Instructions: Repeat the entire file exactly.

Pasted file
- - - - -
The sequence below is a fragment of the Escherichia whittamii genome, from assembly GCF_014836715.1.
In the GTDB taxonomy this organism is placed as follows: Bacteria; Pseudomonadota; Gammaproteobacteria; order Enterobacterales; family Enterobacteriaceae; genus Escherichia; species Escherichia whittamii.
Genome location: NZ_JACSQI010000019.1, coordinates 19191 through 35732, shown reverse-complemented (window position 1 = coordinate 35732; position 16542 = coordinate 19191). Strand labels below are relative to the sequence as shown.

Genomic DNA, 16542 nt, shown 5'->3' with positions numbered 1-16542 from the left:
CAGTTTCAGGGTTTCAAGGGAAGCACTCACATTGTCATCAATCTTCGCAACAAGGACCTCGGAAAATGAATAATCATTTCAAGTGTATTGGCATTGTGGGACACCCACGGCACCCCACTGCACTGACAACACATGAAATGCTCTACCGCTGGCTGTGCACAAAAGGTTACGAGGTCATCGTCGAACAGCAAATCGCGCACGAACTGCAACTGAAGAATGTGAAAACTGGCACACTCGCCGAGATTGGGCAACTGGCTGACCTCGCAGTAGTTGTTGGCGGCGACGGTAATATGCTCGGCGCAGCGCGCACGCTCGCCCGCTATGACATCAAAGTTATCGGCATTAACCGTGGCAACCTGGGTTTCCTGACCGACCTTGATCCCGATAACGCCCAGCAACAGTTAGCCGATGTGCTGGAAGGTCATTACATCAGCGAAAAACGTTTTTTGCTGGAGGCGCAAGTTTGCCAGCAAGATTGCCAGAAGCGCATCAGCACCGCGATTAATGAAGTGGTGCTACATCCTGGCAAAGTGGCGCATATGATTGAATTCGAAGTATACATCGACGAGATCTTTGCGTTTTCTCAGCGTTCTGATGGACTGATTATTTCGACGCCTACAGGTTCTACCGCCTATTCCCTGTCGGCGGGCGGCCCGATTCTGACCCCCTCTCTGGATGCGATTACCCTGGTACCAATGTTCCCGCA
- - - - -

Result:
The sequence below is a fragment of the Escherichia whittamii genome, from assembly GCF_014836715.1.
In the GTDB taxonomy this organism is placed as follows: Bacteria; Pseudomonadota; Gammaproteobacteria; order Enterobacterales; family Enterobacteriaceae; genus Escherichia; species Escherichia whittamii.
Genome location: NZ_JACSQI010000019.1, coordinates 19191 through 35732, shown reverse-complemented (window position 1 = coordinate 35732; position 16542 = coordinate 19191). Strand labels below are relative to the sequence as shown.

Genomic DNA, 16542 nt, shown 5'->3' with positions numbered 1-16542 from the left:
CAGTTTCAGGGTTTCAAGGGAAGCACTCACATTGTCATCAATCTTCGCAACAAGGACCTCGGAAAATGAATAATCATTTCAAGTGTATTGGCATTGTGGGACACCCACGGCACCCCACTGCACTGACAACACATGAAATGCTCTACCGCTGGCTGTGCACAAAAGGTTACGAGGTCATCGTCGAACAGCAAATCGCGCACGAACTGCAACTGAAGAATGTGAAAACTGGCACACTCGCCGAGATTGGGCAACTGGCTGACCTCGCAGTAGTTGTTGGCGGCGACGGTAATATGCTCGGCGCAGCGCGCACGCTCGCCCGCTATGACATCAAAGTTATCGGCATTAACCGTGGCAACCTGGGTTTCCTGACCGACCTTGATCCCGATAACGCCCAGCAACAGTTAGCCGATGTGCTGGAAGGTCATTACATCAGCGAAAAACGTTTTTTGCTGGAGGCGCAAGTTTGCCAGCAAGATTGCCAGAAGCGCATCAGCACCGCGATTAATGAAGTGGTGCTACATCCTGGCAAAGTGGCGCATATGATTGAATTCGAAGTATACATCGACGAGATCTTTGCGTTTTCTCAGCGTTCTGATGGACTGATTATTTCGACGCCTACAGGTTCTACCGCCTATTCCCTGTCGGCGGGCGGCCCGATTCTGACCCCCTCTCTGGATGCGATTACCCTGGTACCAATGTTCCCGCA